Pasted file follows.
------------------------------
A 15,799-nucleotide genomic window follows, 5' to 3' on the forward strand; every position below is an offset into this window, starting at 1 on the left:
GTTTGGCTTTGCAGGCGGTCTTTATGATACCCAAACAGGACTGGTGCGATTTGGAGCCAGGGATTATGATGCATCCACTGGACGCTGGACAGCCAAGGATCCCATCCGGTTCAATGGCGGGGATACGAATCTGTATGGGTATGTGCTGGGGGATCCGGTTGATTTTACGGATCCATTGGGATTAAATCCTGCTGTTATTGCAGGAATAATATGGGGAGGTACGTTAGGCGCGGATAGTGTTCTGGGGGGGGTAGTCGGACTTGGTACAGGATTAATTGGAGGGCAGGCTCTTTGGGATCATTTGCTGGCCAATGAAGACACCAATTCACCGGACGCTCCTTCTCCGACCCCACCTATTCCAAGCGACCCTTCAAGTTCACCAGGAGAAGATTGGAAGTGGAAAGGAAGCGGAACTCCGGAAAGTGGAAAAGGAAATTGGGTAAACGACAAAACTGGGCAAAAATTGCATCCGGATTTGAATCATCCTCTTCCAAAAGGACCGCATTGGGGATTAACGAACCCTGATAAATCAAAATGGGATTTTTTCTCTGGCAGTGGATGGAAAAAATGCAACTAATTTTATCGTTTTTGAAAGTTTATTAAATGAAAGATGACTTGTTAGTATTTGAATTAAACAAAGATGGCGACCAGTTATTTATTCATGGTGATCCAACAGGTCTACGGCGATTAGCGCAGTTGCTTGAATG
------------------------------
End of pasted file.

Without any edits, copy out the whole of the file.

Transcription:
A 15,799-nucleotide genomic window follows, 5' to 3' on the forward strand; every position below is an offset into this window, starting at 1 on the left:
GTTTGGCTTTGCAGGCGGTCTTTATGATACCCAAACAGGACTGGTGCGATTTGGAGCCAGGGATTATGATGCATCCACTGGACGCTGGACAGCCAAGGATCCCATCCGGTTCAATGGCGGGGATACGAATCTGTATGGGTATGTGCTGGGGGATCCGGTTGATTTTACGGATCCATTGGGATTAAATCCTGCTGTTATTGCAGGAATAATATGGGGAGGTACGTTAGGCGCGGATAGTGTTCTGGGGGGGGTAGTCGGACTTGGTACAGGATTAATTGGAGGGCAGGCTCTTTGGGATCATTTGCTGGCCAATGAAGACACCAATTCACCGGACGCTCCTTCTCCGACCCCACCTATTCCAAGCGACCCTTCAAGTTCACCAGGAGAAGATTGGAAGTGGAAAGGAAGCGGAACTCCGGAAAGTGGAAAAGGAAATTGGGTAAACGACAAAACTGGGCAAAAATTGCATCCGGATTTGAATCATCCTCTTCCAAAAGGACCGCATTGGGGATTAACGAACCCTGATAAATCAAAATGGGATTTTTTCTCTGGCAGTGGATGGAAAAAATGCAACTAATTTTATCGTTTTTGAAAGTTTATTAAATGAAAGATGACTTGTTAGTATTTGAATTAAACAAAGATGGCGACCAGTTATTTATTCATGGTGATCCAACAGGTCTACGGCGATTAGCGCAGTTGCTTGAATG